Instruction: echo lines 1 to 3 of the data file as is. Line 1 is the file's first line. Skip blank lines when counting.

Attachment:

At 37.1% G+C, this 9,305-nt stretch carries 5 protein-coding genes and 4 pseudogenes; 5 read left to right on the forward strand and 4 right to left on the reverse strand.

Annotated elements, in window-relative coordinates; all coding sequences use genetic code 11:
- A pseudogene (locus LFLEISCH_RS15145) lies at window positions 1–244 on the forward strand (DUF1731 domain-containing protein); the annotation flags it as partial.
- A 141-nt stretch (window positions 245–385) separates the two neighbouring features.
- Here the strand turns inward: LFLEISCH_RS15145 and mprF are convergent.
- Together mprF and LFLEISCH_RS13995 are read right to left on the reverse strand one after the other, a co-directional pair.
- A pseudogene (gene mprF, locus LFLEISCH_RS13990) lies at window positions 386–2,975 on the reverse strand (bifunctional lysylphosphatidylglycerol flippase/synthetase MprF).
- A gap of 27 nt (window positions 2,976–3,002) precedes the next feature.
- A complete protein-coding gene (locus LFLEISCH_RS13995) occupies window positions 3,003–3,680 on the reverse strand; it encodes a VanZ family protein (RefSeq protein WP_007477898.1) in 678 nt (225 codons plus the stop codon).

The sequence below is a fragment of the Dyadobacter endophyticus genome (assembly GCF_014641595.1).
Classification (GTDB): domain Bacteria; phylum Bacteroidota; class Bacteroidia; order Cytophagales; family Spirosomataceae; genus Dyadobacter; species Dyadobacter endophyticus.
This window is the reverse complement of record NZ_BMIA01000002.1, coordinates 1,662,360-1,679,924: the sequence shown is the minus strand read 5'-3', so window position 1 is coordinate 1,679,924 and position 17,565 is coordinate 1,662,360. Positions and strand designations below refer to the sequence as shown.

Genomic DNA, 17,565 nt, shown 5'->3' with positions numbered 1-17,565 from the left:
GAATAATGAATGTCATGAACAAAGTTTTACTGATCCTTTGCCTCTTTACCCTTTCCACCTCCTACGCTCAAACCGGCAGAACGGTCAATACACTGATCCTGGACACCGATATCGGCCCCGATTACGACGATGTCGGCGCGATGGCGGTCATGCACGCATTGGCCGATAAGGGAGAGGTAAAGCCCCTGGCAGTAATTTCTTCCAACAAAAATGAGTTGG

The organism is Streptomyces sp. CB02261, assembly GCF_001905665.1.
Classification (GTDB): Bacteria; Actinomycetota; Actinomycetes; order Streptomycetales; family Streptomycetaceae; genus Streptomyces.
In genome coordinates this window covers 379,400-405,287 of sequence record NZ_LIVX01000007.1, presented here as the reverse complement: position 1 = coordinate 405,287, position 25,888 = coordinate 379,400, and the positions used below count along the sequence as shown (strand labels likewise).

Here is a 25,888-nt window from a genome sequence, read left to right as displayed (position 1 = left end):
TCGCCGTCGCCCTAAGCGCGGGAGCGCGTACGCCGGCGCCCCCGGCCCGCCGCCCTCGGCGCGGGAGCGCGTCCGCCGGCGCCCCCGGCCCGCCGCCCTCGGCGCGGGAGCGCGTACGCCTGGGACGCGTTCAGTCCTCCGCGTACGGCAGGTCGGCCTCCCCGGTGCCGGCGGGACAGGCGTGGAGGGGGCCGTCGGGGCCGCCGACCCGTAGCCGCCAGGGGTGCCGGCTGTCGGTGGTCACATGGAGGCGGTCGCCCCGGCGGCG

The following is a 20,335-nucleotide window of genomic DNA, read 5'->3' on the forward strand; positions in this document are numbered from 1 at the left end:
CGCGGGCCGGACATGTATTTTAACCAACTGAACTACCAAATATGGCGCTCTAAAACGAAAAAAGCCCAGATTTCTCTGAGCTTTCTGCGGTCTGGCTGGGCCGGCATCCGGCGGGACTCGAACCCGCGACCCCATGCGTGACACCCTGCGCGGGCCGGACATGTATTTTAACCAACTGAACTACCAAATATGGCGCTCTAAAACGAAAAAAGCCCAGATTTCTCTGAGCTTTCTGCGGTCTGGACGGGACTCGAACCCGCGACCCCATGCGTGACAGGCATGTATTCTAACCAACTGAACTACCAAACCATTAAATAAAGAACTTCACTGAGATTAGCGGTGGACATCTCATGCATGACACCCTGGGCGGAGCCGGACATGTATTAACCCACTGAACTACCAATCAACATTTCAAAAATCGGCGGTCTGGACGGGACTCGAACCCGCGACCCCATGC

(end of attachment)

At 37.1% G+C, this 9,305-nt stretch carries 5 protein-coding genes and 4 pseudogenes; 5 read left to right on the forward strand and 4 right to left on the reverse strand.

Annotated elements, in window-relative coordinates; all coding sequences use genetic code 11:
- A pseudogene (locus LFLEISCH_RS15145) lies at window positions 1–244 on the forward strand (DUF1731 domain-containing protein); the annotation flags it as partial.